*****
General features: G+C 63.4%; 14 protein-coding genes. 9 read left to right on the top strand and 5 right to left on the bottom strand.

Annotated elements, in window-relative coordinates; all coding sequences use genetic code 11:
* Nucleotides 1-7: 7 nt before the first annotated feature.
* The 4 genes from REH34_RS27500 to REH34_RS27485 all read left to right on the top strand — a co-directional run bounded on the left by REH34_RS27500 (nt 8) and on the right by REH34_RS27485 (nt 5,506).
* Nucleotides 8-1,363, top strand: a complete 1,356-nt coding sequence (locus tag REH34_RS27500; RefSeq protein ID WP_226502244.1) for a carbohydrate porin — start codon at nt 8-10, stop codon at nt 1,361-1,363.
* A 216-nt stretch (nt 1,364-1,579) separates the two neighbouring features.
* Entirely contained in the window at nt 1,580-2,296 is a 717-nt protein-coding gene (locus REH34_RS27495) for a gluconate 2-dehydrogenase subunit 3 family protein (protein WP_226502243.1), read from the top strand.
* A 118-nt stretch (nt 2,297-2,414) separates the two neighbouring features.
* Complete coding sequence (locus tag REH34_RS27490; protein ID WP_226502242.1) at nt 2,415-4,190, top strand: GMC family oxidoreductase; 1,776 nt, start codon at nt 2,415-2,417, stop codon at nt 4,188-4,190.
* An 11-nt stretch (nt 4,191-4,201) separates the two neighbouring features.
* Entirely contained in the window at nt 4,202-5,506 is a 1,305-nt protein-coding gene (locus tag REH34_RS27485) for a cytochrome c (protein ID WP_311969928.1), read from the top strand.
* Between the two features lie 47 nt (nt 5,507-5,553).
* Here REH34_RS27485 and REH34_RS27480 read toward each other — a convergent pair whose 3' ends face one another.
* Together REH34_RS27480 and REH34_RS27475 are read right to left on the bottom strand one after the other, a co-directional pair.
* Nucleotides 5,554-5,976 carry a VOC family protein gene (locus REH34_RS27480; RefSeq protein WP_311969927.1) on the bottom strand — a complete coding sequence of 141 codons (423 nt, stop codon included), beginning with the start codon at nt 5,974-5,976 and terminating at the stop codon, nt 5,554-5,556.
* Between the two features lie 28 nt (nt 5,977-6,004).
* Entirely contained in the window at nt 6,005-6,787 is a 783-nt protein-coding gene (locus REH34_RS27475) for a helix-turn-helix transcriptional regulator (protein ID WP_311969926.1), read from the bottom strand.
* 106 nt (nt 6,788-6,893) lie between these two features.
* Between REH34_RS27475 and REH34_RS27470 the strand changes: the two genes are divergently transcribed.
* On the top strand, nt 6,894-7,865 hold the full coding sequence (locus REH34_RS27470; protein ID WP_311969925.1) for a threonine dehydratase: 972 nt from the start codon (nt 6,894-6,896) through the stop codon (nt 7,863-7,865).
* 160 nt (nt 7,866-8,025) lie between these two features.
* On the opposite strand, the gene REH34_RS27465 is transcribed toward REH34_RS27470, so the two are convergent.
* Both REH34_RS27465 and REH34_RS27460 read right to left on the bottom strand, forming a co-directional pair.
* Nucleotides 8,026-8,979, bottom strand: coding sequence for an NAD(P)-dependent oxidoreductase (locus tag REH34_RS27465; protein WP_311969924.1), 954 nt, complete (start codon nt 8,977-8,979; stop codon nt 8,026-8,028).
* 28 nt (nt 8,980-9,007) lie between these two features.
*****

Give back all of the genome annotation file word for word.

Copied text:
General features: G+C 63.4%; 14 protein-coding genes. 9 read left to right on the top strand and 5 right to left on the bottom strand.

Annotated elements, in window-relative coordinates; all coding sequences use genetic code 11:
* Nucleotides 1-7: 7 nt before the first annotated feature.
* The 4 genes from REH34_RS27500 to REH34_RS27485 all read left to right on the top strand — a co-directional run bounded on the left by REH34_RS27500 (nt 8) and on the right by REH34_RS27485 (nt 5,506).
* Nucleotides 8-1,363, top strand: a complete 1,356-nt coding sequence (locus tag REH34_RS27500; RefSeq protein ID WP_226502244.1) for a carbohydrate porin — start codon at nt 8-10, stop codon at nt 1,361-1,363.
* A 216-nt stretch (nt 1,364-1,579) separates the two neighbouring features.
* Entirely contained in the window at nt 1,580-2,296 is a 717-nt protein-coding gene (locus REH34_RS27495) for a gluconate 2-dehydrogenase subunit 3 family protein (protein WP_226502243.1), read from the top strand.
* A 118-nt stretch (nt 2,297-2,414) separates the two neighbouring features.
* Complete coding sequence (locus tag REH34_RS27490; protein ID WP_226502242.1) at nt 2,415-4,190, top strand: GMC family oxidoreductase; 1,776 nt, start codon at nt 2,415-2,417, stop codon at nt 4,188-4,190.
* An 11-nt stretch (nt 4,191-4,201) separates the two neighbouring features.
* Entirely contained in the window at nt 4,202-5,506 is a 1,305-nt protein-coding gene (locus tag REH34_RS27485) for a cytochrome c (protein ID WP_311969928.1), read from the top strand.
* Between the two features lie 47 nt (nt 5,507-5,553).
* Here REH34_RS27485 and REH34_RS27480 read toward each other — a convergent pair whose 3' ends face one another.
* Together REH34_RS27480 and REH34_RS27475 are read right to left on the bottom strand one after the other, a co-directional pair.
* Nucleotides 5,554-5,976 carry a VOC family protein gene (locus REH34_RS27480; RefSeq protein WP_311969927.1) on the bottom strand — a complete coding sequence of 141 codons (423 nt, stop codon included), beginning with the start codon at nt 5,974-5,976 and terminating at the stop codon, nt 5,554-5,556.
* Between the two features lie 28 nt (nt 5,977-6,004).
* Entirely contained in the window at nt 6,005-6,787 is a 783-nt protein-coding gene (locus REH34_RS27475) for a helix-turn-helix transcriptional regulator (protein ID WP_311969926.1), read from the bottom strand.
* 106 nt (nt 6,788-6,893) lie between these two features.
* Between REH34_RS27475 and REH34_RS27470 the strand changes: the two genes are divergently transcribed.
* On the top strand, nt 6,894-7,865 hold the full coding sequence (locus REH34_RS27470; protein ID WP_311969925.1) for a threonine dehydratase: 972 nt from the start codon (nt 6,894-6,896) through the stop codon (nt 7,863-7,865).
* 160 nt (nt 7,866-8,025) lie between these two features.
* On the opposite strand, the gene REH34_RS27465 is transcribed toward REH34_RS27470, so the two are convergent.
* Both REH34_RS27465 and REH34_RS27460 read right to left on the bottom strand, forming a co-directional pair.
* Nucleotides 8,026-8,979, bottom strand: coding sequence for an NAD(P)-dependent oxidoreductase (locus tag REH34_RS27465; protein WP_311969924.1), 954 nt, complete (start codon nt 8,977-8,979; stop codon nt 8,026-8,028).
* 28 nt (nt 8,980-9,007) lie between these two features.